Degnan, J. J.

Dorian, M. F.

A. Thompson, M. F. Dorian, “Heterodyne detection of monochromatic light scattered from a cloud of moving particles,” Rep. GDC-ERR-AN 1090 (General Dynamics Convair Division, San Diego, Calif., 1967).

Fink, D.

Frehlich, R. G.

R. G. Frehlich, M. J. Kavaya, “Coherent laser radar performance for general atmospheric turbulence,” Appl. Opt. 30, 5325–5334 (1991).
[Crossref] [PubMed]

R. G. Frehlich, “Conditions for optimal performance of mono-static coherent laser radar,” Opt. Lett. 15, 643–645 (1990).
[Crossref] [PubMed]

B. J. Rye, R. G. Frehlich, “The truncated Gaussian lidar antenna problem revisited,” in Coherent Laser Radar: Technology and Applications, Vol. 12 of 1991 OSA Technical Digest Series (Optical Society of America, Washington, D.C., 1991), pp. 165–168.

Fukumitsu, O.

George, R. W.

R. M. Huffaker, H. B. Jeffreys, E. A. Weaver, J. W. Bilbro, G. D. Craig, R. W. George, E. H. Gleason, P. J. Marerro, E. J. Reinbold, J. E. Shirey, “Development of a laser Doppler system for the detection, tracking, and measurement of aircraft wake vortices,” Rep. FAA-RD-74-213 (Federal Aviation Administration, Washington, D.C., 1975).

Gleason, E. H.

R. M. Huffaker, H. B. Jeffreys, E. A. Weaver, J. W. Bilbro, G. D. Craig, R. W. George, E. H. Gleason, P. J. Marerro, E. J. Reinbold, J. E. Shirey, “Development of a laser Doppler system for the detection, tracking, and measurement of aircraft wake vortices,” Rep. FAA-RD-74-213 (Federal Aviation Administration, Washington, D.C., 1975).

Goodman, J. W.

J. W. Goodman, Introduction to Fourier Optics (McGraw-Hill, New York, 1958).

Hardesty, R. M.

Horrigan, S. A.

Huffaker, R. M.

R. M. Huffaker, H. B. Jeffreys, E. A. Weaver, J. W. Bilbro, G. D. Craig, R. W. George, E. H. Gleason, P. J. Marerro, E. J. Reinbold, J. E. Shirey, “Development of a laser Doppler system for the detection, tracking, and measurement of aircraft wake vortices,” Rep. FAA-RD-74-213 (Federal Aviation Administration, Washington, D.C., 1975).

Jeffreys, H. B.

R. M. Huffaker, H. B. Jeffreys, E. A. Weaver, J. W. Bilbro, G. D. Craig, R. W. George, E. H. Gleason, P. J. Marerro, E. J. Reinbold, J. E. Shirey, “Development of a laser Doppler system for the detection, tracking, and measurement of aircraft wake vortices,” Rep. FAA-RD-74-213 (Federal Aviation Administration, Washington, D.C., 1975).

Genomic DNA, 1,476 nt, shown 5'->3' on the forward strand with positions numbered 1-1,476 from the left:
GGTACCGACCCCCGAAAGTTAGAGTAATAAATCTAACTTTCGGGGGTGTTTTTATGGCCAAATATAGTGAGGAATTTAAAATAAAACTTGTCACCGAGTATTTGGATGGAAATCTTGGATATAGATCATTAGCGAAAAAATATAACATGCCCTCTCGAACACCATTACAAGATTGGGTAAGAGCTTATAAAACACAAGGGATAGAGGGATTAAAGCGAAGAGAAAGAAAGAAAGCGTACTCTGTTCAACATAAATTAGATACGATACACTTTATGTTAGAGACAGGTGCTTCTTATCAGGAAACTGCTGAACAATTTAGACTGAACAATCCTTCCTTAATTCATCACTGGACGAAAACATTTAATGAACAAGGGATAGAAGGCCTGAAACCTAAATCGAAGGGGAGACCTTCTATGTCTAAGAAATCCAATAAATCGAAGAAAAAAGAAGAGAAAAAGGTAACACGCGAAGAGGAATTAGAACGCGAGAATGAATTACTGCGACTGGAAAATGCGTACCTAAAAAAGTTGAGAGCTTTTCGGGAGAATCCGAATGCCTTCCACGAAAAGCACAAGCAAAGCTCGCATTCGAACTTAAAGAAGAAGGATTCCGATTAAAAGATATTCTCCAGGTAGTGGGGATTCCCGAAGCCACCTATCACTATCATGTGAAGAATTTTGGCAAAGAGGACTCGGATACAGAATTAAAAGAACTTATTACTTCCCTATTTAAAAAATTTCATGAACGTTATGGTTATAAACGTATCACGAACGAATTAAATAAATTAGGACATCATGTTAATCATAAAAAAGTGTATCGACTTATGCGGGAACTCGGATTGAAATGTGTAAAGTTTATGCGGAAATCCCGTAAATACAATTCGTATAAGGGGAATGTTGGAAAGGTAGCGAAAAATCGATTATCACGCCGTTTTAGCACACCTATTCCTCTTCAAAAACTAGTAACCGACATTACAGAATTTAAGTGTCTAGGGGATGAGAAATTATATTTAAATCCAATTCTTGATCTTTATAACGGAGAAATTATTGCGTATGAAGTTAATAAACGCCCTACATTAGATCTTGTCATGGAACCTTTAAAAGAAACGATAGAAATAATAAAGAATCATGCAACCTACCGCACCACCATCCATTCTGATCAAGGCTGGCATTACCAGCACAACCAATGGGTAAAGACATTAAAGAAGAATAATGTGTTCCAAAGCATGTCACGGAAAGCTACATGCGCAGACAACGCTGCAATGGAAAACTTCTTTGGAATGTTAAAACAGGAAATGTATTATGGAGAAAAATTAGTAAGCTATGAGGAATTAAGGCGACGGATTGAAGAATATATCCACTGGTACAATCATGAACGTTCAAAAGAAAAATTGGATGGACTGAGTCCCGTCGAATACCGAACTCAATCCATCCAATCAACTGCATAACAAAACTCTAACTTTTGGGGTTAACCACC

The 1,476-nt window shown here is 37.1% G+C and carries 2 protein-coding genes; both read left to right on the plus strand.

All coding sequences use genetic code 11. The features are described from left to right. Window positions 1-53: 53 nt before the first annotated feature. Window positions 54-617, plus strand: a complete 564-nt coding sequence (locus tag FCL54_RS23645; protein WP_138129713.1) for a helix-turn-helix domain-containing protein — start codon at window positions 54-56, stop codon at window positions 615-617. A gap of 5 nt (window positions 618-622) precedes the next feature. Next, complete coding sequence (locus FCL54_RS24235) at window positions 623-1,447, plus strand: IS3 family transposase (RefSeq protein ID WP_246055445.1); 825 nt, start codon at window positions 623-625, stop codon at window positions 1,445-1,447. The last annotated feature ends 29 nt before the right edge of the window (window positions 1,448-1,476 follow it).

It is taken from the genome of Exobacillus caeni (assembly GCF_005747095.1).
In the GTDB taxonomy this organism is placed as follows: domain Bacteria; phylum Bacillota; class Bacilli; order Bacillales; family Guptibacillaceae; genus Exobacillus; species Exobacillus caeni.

Kavaya, M. J.

Klein, B. J.

Kusters, J. F.

Marerro, P. J.

R. M. Huffaker, H. B. Jeffreys, E. A. Weaver, J. W. Bilbro, G. D. Craig, R. W. George, E. H. Gleason, P. J. Marerro, E. J. Reinbold, J. E. Shirey, “Development of a laser Doppler system for the detection, tracking, and measurement of aircraft wake vortices,” Rep. FAA-RD-74-213 (Federal Aviation Administration, Washington, D.C., 1975).

Menzies, R. T.

Post, M. J.

Priestley, J. T.

J. T. Priestley, NOAA Wave Propagation Laboratory, Boulder, Colo. 80303 (personal communication, 1980).

Reinbold, E. J.

R. M. Huffaker, H. B. Jeffreys, E. A. Weaver, J. W. Bilbro, G. D. Craig, R. W. George, E. H. Gleason, P. J. Marerro, E. J. Reinbold, J. E. Shirey, “Development of a laser Doppler system for the detection, tracking, and measurement of aircraft wake vortices,” Rep. FAA-RD-74-213 (Federal Aviation Administration, Washington, D.C., 1975).

Rye, B. J.

Shirey, J. E.

R. M. Huffaker, H. B. Jeffreys, E. A. Weaver, J. W. Bilbro, G. D. Craig, R. W. George, E. H. Gleason, P. J. Marerro, E. J. Reinbold, J. E. Shirey, “Development of a laser Doppler system for the detection, tracking, and measurement of aircraft wake vortices,” Rep. FAA-RD-74-213 (Federal Aviation Administration, Washington, D.C., 1975).

Siegman, A. E.

Sipe, J. E.

Skolnik, M. I.

M. I. Skolnik, Introduction to Radar Systems (McGraw-Hill, New York, 1962), p. 263.

Sonnenschein, C. M.

Takenaka, T.

Tanaka, K.

Thompson, A.

A. Thompson, M. F. Dorian, “Heterodyne detection of monochromatic light scattered from a cloud of moving particles,” Rep. GDC-ERR-AN 1090 (General Dynamics Convair Division, San Diego, Calif., 1967).

Tratt, D. M.

Walker, A. C.

Wang, J. Y.

Weaver, E. A.

R. M. Huffaker, H. B. Jeffreys, E. A. Weaver, J. W. Bilbro, G. D. Craig, R. W. George, E. H. Gleason, P. J. Marerro, E. J. Reinbold, J. E. Shirey, “Development of a laser Doppler system for the detection, tracking, and measurement of aircraft wake vortices,” Rep. FAA-RD-74-213 (Federal Aviation Administration, Washington, D.C., 1975).

Zhao, Y.

Appl. Opt. (12)

C. M. Sonnenschein, S. A. Horrigan, “Signal-to-noise relations for coaxial systems that heterodyne backscatter from the atmosphere,” Appl. Opt. 10, 1600–1604 (1971).
[Crossref] [PubMed]

B. J. Rye, “Primary aberration contribution to incoherent backscatter heterodyne lidar returns,” Appl. Opt. 21, 839–844 (1982).
[Crossref] [PubMed]

J. Y. Wang, “Optimum truncation of a lidar transmitted beam,” Appl. Opt. 27, 4470–4474 (1988).